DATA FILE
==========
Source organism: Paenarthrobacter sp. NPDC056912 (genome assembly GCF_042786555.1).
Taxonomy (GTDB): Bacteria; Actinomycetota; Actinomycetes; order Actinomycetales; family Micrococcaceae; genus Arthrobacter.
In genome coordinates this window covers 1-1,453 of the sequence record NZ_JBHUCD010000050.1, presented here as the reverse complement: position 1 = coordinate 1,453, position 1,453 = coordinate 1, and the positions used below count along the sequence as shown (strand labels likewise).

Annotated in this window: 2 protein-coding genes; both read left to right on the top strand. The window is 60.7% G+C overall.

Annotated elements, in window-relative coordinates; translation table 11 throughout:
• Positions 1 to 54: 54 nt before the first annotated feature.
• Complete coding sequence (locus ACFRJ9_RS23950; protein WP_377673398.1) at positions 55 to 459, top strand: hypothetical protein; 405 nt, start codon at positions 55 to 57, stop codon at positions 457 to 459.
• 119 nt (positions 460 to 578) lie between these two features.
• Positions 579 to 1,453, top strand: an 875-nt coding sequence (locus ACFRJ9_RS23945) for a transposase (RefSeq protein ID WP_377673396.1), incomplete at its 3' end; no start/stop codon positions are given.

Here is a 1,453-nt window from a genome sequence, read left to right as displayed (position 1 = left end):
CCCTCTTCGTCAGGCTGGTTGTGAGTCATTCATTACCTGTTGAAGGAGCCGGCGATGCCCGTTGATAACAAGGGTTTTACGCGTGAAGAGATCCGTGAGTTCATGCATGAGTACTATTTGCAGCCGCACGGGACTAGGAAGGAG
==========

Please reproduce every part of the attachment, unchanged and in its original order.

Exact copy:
Source organism: Paenarthrobacter sp. NPDC056912 (genome assembly GCF_042786555.1).
Taxonomy (GTDB): Bacteria; Actinomycetota; Actinomycetes; order Actinomycetales; family Micrococcaceae; genus Arthrobacter.
In genome coordinates this window covers 1-1,453 of the sequence record NZ_JBHUCD010000050.1, presented here as the reverse complement: position 1 = coordinate 1,453, position 1,453 = coordinate 1, and the positions used below count along the sequence as shown (strand labels likewise).

Annotated in this window: 2 protein-coding genes; both read left to right on the top strand. The window is 60.7% G+C overall.

Annotated elements, in window-relative coordinates; translation table 11 throughout:
• Positions 1 to 54: 54 nt before the first annotated feature.
• Complete coding sequence (locus ACFRJ9_RS23950; protein WP_377673398.1) at positions 55 to 459, top strand: hypothetical protein; 405 nt, start codon at positions 55 to 57, stop codon at positions 457 to 459.
• 119 nt (positions 460 to 578) lie between these two features.
• Positions 579 to 1,453, top strand: an 875-nt coding sequence (locus ACFRJ9_RS23945) for a transposase (RefSeq protein ID WP_377673396.1), incomplete at its 3' end; no start/stop codon positions are given.

Here is a 1,453-nt window from a genome sequence, read left to right as displayed (position 1 = left end):
CCCTCTTCGTCAGGCTGGTTGTGAGTCATTCATTACCTGTTGAAGGAGCCGGCGATGCCCGTTGATAACAAGGGTTTTACGCGTGAAGAGATCCGTGAGTTCATGCATGAGTACTATTTGCAGCCGCACGGGACTAGGAAGGAG